Explore Dublin, Ireland.
Dublin - So much to see and do!
Dublin is the capital city of the Republic of Ireland, why not take advantage of its superb cultural offerings as well as its lovely parks, friendly pubs, interesting historical sites and vibrant street scenes.
There are craft and food markets in Meeting House Square and Cow Lane at weekends. Other shopping locations include Henry Street in the city centre on the north side of the river. Temple Bar, south of the Liffey, is home to the biggest concentration of pubs and restaurants.
Dublin Zoo is much more than a fun-filled, stimulating day out for all the family... it’s a place to learn about wild animals, especially those which are endangered. The Zoo is a registered charity – your visit will help maintain Dublin Zoo to a high standard, improve the Zoo and contribute to conservation programmes.
Located in the Phoenix Park in the heart of Dublin city, Dublin Zoo is Ireland’s most popular visitor attraction, and welcomed almost one million visitors last year.
As one of the world’s oldest, yet modern zoos, the 28 hectare park in the heart of Dublin is home to some 600 animals in safe environment where education and conservation combine for an exciting and unforgettable experience!
This is the home of Guinness Stout, the famous black beer with the distinctive creamy head. Arthur Guinness purchased Rainsfords Brewery here in 1759 and began brewing his famous "Porter" which is now produced around the world at the rate of over 10 million glasses each day. Located on Crane Street, in the heart of Dublin's Liberties, the Guinness Storehouse, a converted 19th century building, should be part of any visitor's itinerary around the city.
The handsome four storey building houses the 'World of Guinness Exhibition', a fascinating audiovisual show on the history of Guinness in Ireland., a model Cooperage and Transport Museum, a souvenir shop and perhaps most appropriately a lively bar where you can sample Dublin's finest brew at your leisure. A new display of Guinness advertising past and present together with a shop packed with Guinness merchandise completes the visit.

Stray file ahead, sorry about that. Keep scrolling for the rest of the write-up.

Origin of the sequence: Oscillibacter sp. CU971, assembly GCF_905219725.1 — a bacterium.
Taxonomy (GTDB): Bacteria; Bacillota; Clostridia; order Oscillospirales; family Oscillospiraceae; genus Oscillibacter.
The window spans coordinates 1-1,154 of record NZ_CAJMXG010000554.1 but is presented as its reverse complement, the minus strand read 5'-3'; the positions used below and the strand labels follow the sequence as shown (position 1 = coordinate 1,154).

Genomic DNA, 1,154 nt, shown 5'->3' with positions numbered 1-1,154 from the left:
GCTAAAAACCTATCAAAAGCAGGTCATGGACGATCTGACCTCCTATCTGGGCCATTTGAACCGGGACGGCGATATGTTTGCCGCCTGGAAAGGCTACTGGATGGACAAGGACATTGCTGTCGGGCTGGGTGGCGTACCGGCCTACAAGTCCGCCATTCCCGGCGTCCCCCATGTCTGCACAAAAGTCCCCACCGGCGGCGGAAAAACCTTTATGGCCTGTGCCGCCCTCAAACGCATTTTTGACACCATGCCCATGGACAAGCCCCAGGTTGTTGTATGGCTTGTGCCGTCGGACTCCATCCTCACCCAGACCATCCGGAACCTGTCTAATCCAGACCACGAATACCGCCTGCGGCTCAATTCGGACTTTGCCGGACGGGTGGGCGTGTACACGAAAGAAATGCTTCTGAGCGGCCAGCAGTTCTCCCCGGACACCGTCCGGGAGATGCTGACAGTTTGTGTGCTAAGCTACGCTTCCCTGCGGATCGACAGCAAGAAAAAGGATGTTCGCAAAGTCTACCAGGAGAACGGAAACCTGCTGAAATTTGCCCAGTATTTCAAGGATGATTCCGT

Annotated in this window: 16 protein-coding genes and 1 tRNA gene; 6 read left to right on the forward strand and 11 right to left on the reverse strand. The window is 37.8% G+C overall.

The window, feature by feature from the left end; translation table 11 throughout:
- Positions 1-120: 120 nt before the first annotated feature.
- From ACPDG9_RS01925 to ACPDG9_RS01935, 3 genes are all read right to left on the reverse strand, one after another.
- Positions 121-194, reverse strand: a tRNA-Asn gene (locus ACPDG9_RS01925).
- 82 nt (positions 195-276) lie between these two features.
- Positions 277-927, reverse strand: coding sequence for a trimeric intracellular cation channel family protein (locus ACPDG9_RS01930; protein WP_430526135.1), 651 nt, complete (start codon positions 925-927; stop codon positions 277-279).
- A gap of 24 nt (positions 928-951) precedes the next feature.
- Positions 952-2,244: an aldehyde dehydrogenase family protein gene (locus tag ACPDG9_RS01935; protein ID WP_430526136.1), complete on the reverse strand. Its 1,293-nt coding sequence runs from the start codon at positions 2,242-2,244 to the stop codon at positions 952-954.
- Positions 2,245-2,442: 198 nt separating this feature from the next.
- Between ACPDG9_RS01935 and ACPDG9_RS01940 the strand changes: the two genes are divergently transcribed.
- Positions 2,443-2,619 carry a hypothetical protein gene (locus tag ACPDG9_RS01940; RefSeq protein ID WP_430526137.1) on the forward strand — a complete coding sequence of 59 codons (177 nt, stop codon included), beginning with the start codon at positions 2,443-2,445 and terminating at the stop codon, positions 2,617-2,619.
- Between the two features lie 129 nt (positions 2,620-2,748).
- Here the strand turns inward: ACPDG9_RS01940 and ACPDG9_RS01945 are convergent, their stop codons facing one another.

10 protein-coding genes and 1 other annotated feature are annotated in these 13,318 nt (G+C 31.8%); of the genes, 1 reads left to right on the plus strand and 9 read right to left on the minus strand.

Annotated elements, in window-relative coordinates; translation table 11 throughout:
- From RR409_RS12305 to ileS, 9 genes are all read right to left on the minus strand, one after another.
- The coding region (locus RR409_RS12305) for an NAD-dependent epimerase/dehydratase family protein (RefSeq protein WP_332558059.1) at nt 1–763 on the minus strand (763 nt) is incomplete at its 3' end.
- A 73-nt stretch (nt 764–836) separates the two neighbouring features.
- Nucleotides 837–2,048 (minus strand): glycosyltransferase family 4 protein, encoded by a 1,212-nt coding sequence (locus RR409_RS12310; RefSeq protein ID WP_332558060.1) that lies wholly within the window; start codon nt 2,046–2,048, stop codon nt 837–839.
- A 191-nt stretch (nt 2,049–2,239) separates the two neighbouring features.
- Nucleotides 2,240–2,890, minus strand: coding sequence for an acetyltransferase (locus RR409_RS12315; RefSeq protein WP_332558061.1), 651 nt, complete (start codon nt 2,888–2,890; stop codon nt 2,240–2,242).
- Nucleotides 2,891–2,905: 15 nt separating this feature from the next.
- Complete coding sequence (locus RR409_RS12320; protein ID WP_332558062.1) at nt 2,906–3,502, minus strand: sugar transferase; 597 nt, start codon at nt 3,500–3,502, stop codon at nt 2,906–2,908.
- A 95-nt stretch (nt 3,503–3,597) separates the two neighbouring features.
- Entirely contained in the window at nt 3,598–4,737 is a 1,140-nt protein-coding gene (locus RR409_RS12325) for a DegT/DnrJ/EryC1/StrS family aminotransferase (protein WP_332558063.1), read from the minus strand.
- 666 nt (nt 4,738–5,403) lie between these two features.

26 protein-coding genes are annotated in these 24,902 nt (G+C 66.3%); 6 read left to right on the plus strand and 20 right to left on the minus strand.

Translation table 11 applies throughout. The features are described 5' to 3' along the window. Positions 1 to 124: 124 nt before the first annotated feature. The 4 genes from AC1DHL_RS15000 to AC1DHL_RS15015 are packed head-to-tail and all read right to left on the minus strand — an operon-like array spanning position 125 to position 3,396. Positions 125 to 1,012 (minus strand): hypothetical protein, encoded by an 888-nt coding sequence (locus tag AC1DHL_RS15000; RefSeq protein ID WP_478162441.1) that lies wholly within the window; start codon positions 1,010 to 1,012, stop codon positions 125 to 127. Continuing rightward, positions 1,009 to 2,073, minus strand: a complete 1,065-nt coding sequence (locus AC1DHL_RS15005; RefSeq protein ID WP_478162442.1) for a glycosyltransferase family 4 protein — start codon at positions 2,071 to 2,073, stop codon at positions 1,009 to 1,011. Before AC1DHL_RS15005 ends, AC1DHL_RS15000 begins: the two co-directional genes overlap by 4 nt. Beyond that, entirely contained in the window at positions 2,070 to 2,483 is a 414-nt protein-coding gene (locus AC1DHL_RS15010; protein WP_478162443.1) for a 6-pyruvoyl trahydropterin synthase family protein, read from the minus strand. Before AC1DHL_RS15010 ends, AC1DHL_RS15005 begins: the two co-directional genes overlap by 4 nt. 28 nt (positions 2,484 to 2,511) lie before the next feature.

The University of Dublin, founded in 1592, is the oldest university in Ireland. Trinity College is the sole constituent college of the University. At present there are over 15,000 students and 1,200 staff members working on the College campus. Standing on a self-contained site in the heart of Dublin, the College covers some 40 acres of cobbled squares and green spaces, around buildings which represent the accumulated architectural riches of nearly three centuries.
Its sixteen thousand staff and students form a compact academic community and are at the same time an intimate part of the city's life. Dublin offers a particularly congenial atmosphere for students and while small by international standards, it has in all respects the resources of a capital city with a full and varied cultural and intellectual life. The campus is wonderful, with lovely square and amazing buildings. The students are more then happy to stop and take a picture for you to! A must see is the Book of Kells and the Long Library.
Dalkey Castle and Heritage Centre
Outside Dublin at the shore you can find Dalkey Castle. Dalkey Castle and Heritage Centre is housed in the Medieval Goat Castle one of seven original towerhouses 1 of only 2 surviving. A superb example you can climb the ancient battlements for the best views of Dublin the sea and mountains. In the castle you can also glimpse down the original Murder Hole or read about the importance of the town of Dalkey during the middle ages written by Hugh Leonard.
The models and audio visuals will also give you flavour as to how the town developed through the ages from an outport of Dublin up to the Victorian era when Dalkey Quarry provided the granite for the majestic asylum harbour at Dun Laoghaire.
In the exhibition you can also find out about Dalkeys famous transport history to travel "on air" with the world acclaimed atmospheric railway or read about the literary greats such as Synge Shaw, Joyce and more contemporary writers who frequent the town. Neighbouring the castle is a quiet early Christian church and graveyard St. Begnets which a stroll around is a magical experience.
The History of Dublin
There is a historical North-South divide in the city, with the River Liffey marking the divide. The North part of the city has been traditionally working-class while the South has been more affluent. The distinction has mellowed conisderably in recent years, mostly due to the favourable economic conditions of recent times often referred to as the Celtic Tiger.
On the southside of the river, you'll find some of the most important sights (museums, churches, castles and public buildings) concentrated in a relatively small area. At College Green there's the Bank of Ireland and Trinity College, Ireland's oldest university.
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